Out of Good Jobs and Good Ideas: Is This The Downer Economy?


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Some days you look behind the headlines and all you see is trouble. Today, two cautionary tales. First: Ten million jobs were created in the U.S. economy from 2005 to 2015. But nearly all of them, according to a study by Princeton economists, are in the “alternative work” category — part-time, freelance, or contract work rather than steady full-time jobs (Quartz). That’s a boon to people who value gig-economy flexibility but bad news for people who seek or need the security and benefits of more traditional employment. It’s also something lawmakers ought to keep in mind as they prepare to dismantle Obamacare: The need for attractive alternatives to employer-based health insurance is only going to grow.

But new ideas will help us weather this transition, right? Not so fast, says Greg Ip in The Wall Street Journal, who argues that we’re in an “innovation slump.” In recent decades, “outside of personal technology, improvements in everyday life have been incremental, not revolutionary,” Ip writes, and that’s why productivity growth has slowed to a crawl. In most areas outside of infotech — the one innovation bright spot — we’ve grown risk-shy, and we’re spending more on undoing damage caused by past innovations (e.g., fossil fuels) than on introducing new ones.

If Ip is right, we should be worried enough to do something about this stasis. He offers a few prescriptions for jumpstarting the flow of new ideas: spend more on R&D, pay more attention to developments in other countries, and loosen the restrictions on new realms like drones and self-driving cars. Also: Maybe figure out how that “alternative work” boom can benefit more of us.

Wells Fargo Dodges the Courts

Wells Fargo, reeling from a scandal involving employees who opened millions of fake accounts under the names of real people, has a new CEO and a publicity campaign promising to “make things right.” One thing it’s not publicizing is a legal fight to move challenges from defrauded customers out of the courts and into private arbitration (The New York Times).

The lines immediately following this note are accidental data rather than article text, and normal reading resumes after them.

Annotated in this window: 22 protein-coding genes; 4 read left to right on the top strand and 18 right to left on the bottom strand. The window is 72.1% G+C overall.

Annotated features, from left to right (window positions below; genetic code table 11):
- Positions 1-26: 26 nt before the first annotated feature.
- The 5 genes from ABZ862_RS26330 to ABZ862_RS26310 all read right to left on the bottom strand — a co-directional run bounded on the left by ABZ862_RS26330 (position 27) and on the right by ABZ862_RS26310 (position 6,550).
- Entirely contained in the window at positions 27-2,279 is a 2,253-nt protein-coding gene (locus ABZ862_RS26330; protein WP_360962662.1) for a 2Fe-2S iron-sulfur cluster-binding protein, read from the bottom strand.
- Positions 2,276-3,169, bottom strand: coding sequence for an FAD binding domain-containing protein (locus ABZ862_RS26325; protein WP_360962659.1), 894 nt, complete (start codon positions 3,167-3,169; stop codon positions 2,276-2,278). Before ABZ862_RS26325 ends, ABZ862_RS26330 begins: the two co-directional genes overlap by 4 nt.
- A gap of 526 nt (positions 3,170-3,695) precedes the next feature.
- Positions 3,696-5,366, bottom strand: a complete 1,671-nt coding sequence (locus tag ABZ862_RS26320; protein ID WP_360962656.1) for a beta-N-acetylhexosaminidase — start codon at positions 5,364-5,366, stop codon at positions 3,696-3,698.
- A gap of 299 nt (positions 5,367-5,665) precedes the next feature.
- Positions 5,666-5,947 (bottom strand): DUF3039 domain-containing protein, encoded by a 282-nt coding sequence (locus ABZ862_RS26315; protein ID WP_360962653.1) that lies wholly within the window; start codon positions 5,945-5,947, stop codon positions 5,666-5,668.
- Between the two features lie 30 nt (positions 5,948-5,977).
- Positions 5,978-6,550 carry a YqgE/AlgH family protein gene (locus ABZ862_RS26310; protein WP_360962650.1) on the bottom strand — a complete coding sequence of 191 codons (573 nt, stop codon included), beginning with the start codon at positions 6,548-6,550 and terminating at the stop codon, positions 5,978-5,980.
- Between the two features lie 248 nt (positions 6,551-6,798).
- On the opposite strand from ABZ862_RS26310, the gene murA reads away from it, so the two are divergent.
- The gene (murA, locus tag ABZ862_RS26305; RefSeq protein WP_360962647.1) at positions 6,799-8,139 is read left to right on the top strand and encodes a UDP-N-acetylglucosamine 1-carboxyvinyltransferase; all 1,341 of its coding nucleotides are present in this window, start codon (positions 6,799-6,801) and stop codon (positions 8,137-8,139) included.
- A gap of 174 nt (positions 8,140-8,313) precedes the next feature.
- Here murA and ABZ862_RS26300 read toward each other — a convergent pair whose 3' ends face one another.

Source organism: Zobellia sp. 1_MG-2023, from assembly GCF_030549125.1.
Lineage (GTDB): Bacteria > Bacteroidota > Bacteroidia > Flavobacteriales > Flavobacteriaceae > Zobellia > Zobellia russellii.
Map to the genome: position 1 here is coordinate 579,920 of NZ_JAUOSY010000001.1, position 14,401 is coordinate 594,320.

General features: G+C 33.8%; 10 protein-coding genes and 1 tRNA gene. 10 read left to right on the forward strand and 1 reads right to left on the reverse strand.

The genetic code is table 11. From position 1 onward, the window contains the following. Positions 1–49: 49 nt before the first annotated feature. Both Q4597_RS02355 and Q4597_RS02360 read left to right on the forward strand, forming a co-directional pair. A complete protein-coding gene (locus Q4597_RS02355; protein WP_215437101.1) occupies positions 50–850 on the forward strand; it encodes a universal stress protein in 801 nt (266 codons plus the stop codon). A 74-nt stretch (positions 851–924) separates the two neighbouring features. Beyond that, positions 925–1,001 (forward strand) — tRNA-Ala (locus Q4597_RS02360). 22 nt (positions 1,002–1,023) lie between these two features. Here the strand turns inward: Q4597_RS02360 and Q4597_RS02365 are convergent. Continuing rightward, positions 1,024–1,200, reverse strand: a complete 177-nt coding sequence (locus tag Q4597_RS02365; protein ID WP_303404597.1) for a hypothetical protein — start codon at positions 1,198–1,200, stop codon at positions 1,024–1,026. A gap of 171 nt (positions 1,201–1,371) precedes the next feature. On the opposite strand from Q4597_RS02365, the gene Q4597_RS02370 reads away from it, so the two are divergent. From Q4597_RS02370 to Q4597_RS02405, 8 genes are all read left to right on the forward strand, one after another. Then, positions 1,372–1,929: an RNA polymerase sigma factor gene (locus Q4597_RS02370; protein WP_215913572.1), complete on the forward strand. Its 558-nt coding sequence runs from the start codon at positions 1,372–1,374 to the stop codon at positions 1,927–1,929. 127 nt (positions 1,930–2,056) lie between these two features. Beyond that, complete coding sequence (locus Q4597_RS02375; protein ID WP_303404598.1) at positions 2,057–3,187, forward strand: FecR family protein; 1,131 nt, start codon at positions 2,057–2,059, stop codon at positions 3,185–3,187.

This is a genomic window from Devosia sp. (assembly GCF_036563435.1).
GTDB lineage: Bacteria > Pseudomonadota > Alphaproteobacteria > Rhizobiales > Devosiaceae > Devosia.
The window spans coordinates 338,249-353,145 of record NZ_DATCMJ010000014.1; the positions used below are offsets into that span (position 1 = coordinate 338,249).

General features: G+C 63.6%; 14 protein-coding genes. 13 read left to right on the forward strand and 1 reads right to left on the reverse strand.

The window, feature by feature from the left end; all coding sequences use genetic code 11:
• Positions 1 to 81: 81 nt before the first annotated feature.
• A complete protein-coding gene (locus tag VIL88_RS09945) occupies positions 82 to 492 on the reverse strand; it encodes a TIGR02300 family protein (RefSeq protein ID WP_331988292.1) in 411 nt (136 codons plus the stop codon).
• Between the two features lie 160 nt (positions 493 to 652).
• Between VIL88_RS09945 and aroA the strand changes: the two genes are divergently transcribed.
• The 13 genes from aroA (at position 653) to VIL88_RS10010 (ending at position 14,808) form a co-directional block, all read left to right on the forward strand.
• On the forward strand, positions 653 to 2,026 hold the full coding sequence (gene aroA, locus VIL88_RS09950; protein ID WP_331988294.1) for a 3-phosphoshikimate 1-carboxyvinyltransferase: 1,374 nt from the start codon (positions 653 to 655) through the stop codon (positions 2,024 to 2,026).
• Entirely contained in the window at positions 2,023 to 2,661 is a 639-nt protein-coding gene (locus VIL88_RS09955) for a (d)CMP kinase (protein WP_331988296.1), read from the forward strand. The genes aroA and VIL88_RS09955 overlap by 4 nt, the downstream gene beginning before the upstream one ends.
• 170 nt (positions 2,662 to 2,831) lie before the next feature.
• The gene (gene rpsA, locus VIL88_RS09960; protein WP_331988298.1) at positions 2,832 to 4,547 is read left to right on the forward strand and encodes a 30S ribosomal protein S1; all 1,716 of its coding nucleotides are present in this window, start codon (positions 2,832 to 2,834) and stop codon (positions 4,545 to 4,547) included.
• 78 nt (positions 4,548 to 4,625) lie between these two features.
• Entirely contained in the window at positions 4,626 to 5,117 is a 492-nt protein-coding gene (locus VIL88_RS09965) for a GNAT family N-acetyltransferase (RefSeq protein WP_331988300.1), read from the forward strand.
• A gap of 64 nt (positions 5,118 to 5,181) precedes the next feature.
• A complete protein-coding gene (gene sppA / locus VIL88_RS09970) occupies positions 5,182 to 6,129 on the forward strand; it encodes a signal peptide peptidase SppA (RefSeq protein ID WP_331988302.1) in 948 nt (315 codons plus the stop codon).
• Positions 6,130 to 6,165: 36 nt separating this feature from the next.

Companies often prefer arbitration, in which they’re often able to limit damages, avoid class actions and keep outcomes quiet. The problem for Wells: The bank screwed a lot of people over once, and now it’s giving the public a good reason to think it is screwing them over again. Could that be right?

CRISPR Patent Fight Enters Round Two

In an Alexandria, Va. hearing room Tuesday, a courtroom battle that could shape the future of genetic engineering emerged briefly into public view (Stat News). In the legal ring are the Broad Institute of MIT and Harvard on one side and UC Berkeley on the other. Both institutions claim patent rights to CRISPR, the genetic-code editing tool that has revolutionized biological research. An earlier ruling awarded the patent to the Broad, and Berkeley is now challenging it in an appeal at the US Patent and Trademark Office. A ruling is expected next year.

One side not represented in the hearing: the people — like Berkeley’s Michael Eisen, co-founder of the Public Library of Science — who argue that, in this instance, no patent at all would be the best outcome for science and the public. CRISPR is a fundamental tool of biological research that should not be owned or controlled by any one institution. Let the argument over credit for it play out, but don’t turn it into private property.

Otto’s Self-Driving Truck Test Skirted State Rules

Otto, the self-driving truck startup, won a lot of “wow”s with its release last summer of a video showing a driverless truck on a Nevada interstate. Not long after, Uber bought the company. Now it turns out, according to public documents unearthed by Backchannel’s Mark Harris, that Otto’s truck run may have flouted Nevada rules. The company appears to have ignored repeated demands from state officials that it obtain permits beforehand. And Otto has now changed its story, saying that the truck actually had a backup driver.

Of course, Otto’s “better to ask forgiveness than permission” stance is right in line with its new owner’s sharp-elbowed culture. And Nevada’s autonomous vehicle rules don’t carry any penalty for violations, so the company isn’t likely to pay for its brashness. The technology will evolve faster this way, but there’s a downside, Harris writes: “it means there will be few regulatory tools in place to cope with the many ethical, logistical, and safety challenges that lie further down the self-driving road.”

The Man With the Trillion Dollar Budget

As head of the Centers for Medicare and Medicaid Services, Andy Slavitt oversees a trillion dollar healthcare budget and has introduced a new, outcome-based approach to paying healthcare providers. Slavitt talks with NewCo editor-in-chief John Battelle (NewCo Shift) about how the Affordable Care Act gave workers more freedom and mobility, what the prospects are for the future of health policy under the incoming Trump administration, and why he has only one email account.


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